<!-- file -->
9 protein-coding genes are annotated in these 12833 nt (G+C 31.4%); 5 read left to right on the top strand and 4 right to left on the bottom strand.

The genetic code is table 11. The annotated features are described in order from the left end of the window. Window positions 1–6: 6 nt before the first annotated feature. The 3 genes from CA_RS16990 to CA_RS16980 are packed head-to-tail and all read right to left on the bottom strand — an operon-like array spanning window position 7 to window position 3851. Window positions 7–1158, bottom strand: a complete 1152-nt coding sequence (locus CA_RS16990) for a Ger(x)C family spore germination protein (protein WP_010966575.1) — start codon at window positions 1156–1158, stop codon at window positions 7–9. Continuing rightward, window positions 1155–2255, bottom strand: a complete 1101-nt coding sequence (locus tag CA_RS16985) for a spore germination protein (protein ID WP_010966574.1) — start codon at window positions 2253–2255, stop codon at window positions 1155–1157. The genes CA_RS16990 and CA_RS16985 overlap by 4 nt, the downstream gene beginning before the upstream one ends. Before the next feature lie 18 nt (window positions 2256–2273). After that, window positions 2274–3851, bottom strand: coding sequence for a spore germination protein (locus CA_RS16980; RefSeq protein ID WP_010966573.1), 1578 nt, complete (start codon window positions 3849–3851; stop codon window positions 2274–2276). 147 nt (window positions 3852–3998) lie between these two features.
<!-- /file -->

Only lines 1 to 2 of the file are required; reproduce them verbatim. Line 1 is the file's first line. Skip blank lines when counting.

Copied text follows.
9 protein-coding genes are annotated in these 12833 nt (G+C 31.4%); 5 read left to right on the top strand and 4 right to left on the bottom strand.

The genetic code is table 11. The annotated features are described in order from the left end of the window. Window positions 1–6: 6 nt before the first annotated feature. The 3 genes from CA_RS16990 to CA_RS16980 are packed head-to-tail and all read right to left on the bottom strand — an operon-like array spanning window position 7 to window position 3851. Window positions 7–1158, bottom strand: a complete 1152-nt coding sequence (locus CA_RS16990) for a Ger(x)C family spore germination protein (protein WP_010966575.1) — start codon at window positions 1156–1158, stop codon at window positions 7–9. Continuing rightward, window positions 1155–2255, bottom strand: a complete 1101-nt coding sequence (locus tag CA_RS16985) for a spore germination protein (protein ID WP_010966574.1) — start codon at window positions 2253–2255, stop codon at window positions 1155–1157. The genes CA_RS16990 and CA_RS16985 overlap by 4 nt, the downstream gene beginning before the upstream one ends. Before the next feature lie 18 nt (window positions 2256–2273). After that, window positions 2274–3851, bottom strand: coding sequence for a spore germination protein (locus CA_RS16980; RefSeq protein ID WP_010966573.1), 1578 nt, complete (start codon window positions 3849–3851; stop codon window positions 2274–2276). 147 nt (window positions 3852–3998) lie between these two features.